Sleeping Bear Dunes National Lakeshore – Empire, Michigan


Pierce Stocking Scenic Drive – Sleeping Bear Dunes National Lakeshore – Empire, Michigan
Website – NPS Website
Distance – 7.4 mile loop drive
Options –  you can drive, bike, or hike this loop, but I’d be very afraid to hike or bike it due to traffic.
Open – Sunrise to Sunset, or hours posted (depending on which part of the park)

Terrain – Woods, beach, lake, dunes, and forest

Trailheads – 44°51’9.69″N, 86° 2’13.05″W (Scenic drive entrance)

Directions – Check with NPS site.

Parking – Limited parking along the way, will sometimes have to fight for spots. Best to get to this early!

Standouts – Beautiful overlooks, dues, and, of course, Lake Michigan.

Camping – Two campgrounds in the park. Sadly, each was closed due to storm damage when we were there.

Description – As part of our Great Great Lakes Trip, we stopped off at Sleeping Bear Dunes National Lakeshore. We got there plenty early to snag a campsite, only to find out that the campgrounds were all closed due to a terrible storm that had taken down most of the trees two days before. Undaunted, we decided to enjoy the beauty of this national park. We started at the Visitor’s Center in Empire, then went on to the Pierce Stocking Scenic Drive.

The words “Scenic Drive” are no lie, you’ll get some amazing views… once you get out of your car! However, parking can be a problem, so try to avoid the high season or the busy times of day. We, being the excellent planners that we were, made it here during the worst part of the day of the high season. Still, we made our own luck and got some great views. We start from next to the picnic area, where we had our lunch.



Happy Tree Rider.
Happy Tree Rider.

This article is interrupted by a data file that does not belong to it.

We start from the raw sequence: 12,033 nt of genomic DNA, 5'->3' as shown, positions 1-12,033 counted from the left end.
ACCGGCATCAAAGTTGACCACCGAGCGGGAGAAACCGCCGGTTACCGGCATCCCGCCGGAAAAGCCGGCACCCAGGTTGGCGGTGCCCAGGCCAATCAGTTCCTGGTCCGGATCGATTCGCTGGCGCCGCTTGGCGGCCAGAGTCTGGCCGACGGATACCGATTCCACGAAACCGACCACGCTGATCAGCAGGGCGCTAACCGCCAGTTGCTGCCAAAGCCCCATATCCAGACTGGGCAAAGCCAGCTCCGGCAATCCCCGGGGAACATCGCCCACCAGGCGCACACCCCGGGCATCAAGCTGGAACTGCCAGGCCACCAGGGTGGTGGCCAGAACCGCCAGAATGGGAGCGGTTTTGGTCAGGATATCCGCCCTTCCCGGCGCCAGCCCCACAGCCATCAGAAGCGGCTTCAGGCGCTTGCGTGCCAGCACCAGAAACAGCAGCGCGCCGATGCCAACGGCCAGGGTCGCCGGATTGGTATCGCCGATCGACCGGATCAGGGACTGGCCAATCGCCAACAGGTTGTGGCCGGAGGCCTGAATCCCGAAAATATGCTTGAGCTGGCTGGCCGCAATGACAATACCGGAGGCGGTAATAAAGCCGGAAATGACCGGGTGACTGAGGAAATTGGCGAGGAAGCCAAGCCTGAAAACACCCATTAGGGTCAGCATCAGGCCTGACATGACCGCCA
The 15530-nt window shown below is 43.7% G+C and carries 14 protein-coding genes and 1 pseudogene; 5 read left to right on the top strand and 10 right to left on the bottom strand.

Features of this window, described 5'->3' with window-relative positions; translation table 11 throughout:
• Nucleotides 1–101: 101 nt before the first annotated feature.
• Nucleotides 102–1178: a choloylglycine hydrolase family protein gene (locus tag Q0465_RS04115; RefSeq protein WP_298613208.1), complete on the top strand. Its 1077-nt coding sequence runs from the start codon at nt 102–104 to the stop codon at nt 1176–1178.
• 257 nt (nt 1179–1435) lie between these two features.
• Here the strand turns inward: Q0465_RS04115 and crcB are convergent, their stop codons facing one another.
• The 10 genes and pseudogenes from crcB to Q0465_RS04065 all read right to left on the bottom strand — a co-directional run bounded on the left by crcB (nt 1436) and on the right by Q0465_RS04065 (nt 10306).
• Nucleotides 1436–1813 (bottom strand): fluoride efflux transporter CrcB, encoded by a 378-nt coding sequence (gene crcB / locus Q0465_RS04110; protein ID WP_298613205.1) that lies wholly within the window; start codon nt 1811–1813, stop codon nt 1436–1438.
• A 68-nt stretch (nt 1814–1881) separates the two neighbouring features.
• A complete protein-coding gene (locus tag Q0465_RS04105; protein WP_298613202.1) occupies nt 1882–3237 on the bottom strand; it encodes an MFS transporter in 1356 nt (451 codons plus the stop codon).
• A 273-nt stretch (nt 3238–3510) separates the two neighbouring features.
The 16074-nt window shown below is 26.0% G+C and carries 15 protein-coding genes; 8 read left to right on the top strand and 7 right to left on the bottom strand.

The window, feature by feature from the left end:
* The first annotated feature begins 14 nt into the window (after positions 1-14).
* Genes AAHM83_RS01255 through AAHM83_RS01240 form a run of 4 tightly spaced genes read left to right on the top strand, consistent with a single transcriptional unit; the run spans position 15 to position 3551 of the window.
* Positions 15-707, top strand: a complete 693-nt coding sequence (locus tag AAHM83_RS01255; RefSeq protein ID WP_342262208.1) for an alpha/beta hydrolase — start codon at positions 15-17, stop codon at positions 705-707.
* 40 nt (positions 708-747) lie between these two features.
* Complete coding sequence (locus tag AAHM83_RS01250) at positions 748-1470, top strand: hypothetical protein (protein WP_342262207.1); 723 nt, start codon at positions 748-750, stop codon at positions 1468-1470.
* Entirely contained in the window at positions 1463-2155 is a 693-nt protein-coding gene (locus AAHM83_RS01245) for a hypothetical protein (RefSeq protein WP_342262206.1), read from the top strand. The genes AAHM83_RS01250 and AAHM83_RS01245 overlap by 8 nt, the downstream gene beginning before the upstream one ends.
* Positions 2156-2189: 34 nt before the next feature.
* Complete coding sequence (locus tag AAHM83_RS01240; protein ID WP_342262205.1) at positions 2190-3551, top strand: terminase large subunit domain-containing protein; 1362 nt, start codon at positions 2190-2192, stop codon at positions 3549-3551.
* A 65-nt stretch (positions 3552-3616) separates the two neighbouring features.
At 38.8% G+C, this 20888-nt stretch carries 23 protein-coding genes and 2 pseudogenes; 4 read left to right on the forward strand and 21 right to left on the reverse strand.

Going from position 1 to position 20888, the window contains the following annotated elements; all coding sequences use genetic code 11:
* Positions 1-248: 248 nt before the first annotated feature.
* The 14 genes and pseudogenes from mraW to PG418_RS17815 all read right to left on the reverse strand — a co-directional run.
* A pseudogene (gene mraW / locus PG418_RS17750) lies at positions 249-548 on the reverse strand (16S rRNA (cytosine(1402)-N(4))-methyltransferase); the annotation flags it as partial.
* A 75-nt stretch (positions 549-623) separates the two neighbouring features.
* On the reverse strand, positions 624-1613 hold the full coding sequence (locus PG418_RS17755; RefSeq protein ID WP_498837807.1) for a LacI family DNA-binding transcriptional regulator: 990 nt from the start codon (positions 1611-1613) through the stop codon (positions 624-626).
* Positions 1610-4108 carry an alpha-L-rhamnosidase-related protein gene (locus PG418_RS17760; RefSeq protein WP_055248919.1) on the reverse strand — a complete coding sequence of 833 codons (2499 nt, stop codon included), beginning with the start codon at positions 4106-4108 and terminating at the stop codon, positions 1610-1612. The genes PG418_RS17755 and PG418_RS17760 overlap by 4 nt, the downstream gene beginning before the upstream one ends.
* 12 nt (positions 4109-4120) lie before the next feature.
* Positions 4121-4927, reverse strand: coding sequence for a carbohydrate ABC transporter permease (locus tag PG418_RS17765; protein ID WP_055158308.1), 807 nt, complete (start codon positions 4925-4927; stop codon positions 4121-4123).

Then, it was a short drive to the main overlook of the loop, the Lake Michigan Overlook.



This was the hardest spot to park, but worth every bit of effort.  Why?  Electric blue water, a sheer cliff of sand, and (with a little hiking) a nice, secluded birds eye view.



This drive, and this spot in particular, is hugely popular.  Apparently Good Morning America labeled it as “The Most Beautiful Place in America” a few years back, and its popularity has skyrocketed.


It’s also home to the worst hike ever… two minutes down and two hours back up.  Still, many people make it.


A climb past this first viewing area will help you loose the crowd.  In fact, by the time we made the highest overlook, we had lost everyone, despite it being well under a half mile walk (maybe only 1/4 mile).  Our reward was unbroken views.







It’s not really close to anything at all, but we were happy to go out of our way for these views.

Nearby – The Dune Climb is also very popular here, but we had to miss it due to not knowing where we were going to sleep.

Rest of day… we found a place several hours further up Michigan’s mitten in Petosky, Michigan, famous for a certain type of rock and sunsets.  Wasn’t impressed by the rock, they weren’t lying about the sunsets.


In a little park in Petosky sits one of Admiral David Farragut's cannon from his flagship in the Civil War. Damn the torpedoes, full speed ahead!
In a little park in Petosky sits one of Admiral David Farragut’s cannon from his flagship in the Civil War. Damn the torpedoes, full speed ahead!
Tree Rider contemplates the life of a hobo.
Tree Rider contemplates the life of a hobo.
Michigan's lakeshore.
Michigan’s lakeshore.
Weird clouds.
Weird clouds with lighthouse.
They weren't lying.
They weren’t lying.

Next on our journey…

We travel to the tip of the mitten of Michigan, crossing over to the Upper Peninsula. There, we hop on a ferry and head to America’s second national park – Mackinac Island.

Mackinac Island State Park, Michigan

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